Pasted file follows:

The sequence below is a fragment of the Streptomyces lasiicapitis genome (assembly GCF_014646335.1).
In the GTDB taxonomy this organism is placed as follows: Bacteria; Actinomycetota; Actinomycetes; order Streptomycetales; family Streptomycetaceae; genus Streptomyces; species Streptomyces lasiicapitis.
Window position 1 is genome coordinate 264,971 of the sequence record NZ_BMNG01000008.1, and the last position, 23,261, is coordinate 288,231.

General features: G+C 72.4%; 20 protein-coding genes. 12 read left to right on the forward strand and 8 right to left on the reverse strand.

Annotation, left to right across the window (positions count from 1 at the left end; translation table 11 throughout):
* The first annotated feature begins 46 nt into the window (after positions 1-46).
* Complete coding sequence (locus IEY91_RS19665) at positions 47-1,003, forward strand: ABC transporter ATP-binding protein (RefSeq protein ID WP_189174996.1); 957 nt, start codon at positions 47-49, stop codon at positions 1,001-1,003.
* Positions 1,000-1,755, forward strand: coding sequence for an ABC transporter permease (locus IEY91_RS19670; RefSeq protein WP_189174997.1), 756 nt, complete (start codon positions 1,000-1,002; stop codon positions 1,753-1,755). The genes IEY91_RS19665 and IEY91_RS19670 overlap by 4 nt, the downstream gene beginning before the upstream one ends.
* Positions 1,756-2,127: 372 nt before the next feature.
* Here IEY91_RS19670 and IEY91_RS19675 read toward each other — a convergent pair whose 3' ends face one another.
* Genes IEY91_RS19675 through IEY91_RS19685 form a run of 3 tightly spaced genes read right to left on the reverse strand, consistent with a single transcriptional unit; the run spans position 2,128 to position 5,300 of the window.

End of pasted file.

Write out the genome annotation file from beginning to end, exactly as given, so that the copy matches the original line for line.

The sequence below is a fragment of the Streptomyces lasiicapitis genome (assembly GCF_014646335.1).
In the GTDB taxonomy this organism is placed as follows: Bacteria; Actinomycetota; Actinomycetes; order Streptomycetales; family Streptomycetaceae; genus Streptomyces; species Streptomyces lasiicapitis.
Window position 1 is genome coordinate 264,971 of the sequence record NZ_BMNG01000008.1, and the last position, 23,261, is coordinate 288,231.

General features: G+C 72.4%; 20 protein-coding genes. 12 read left to right on the forward strand and 8 right to left on the reverse strand.

Annotation, left to right across the window (positions count from 1 at the left end; translation table 11 throughout):
* The first annotated feature begins 46 nt into the window (after positions 1-46).
* Complete coding sequence (locus IEY91_RS19665) at positions 47-1,003, forward strand: ABC transporter ATP-binding protein (RefSeq protein ID WP_189174996.1); 957 nt, start codon at positions 47-49, stop codon at positions 1,001-1,003.
* Positions 1,000-1,755, forward strand: coding sequence for an ABC transporter permease (locus IEY91_RS19670; RefSeq protein WP_189174997.1), 756 nt, complete (start codon positions 1,000-1,002; stop codon positions 1,753-1,755). The genes IEY91_RS19665 and IEY91_RS19670 overlap by 4 nt, the downstream gene beginning before the upstream one ends.
* Positions 1,756-2,127: 372 nt before the next feature.
* Here IEY91_RS19670 and IEY91_RS19675 read toward each other — a convergent pair whose 3' ends face one another.
* Genes IEY91_RS19675 through IEY91_RS19685 form a run of 3 tightly spaced genes read right to left on the reverse strand, consistent with a single transcriptional unit; the run spans position 2,128 to position 5,300 of the window.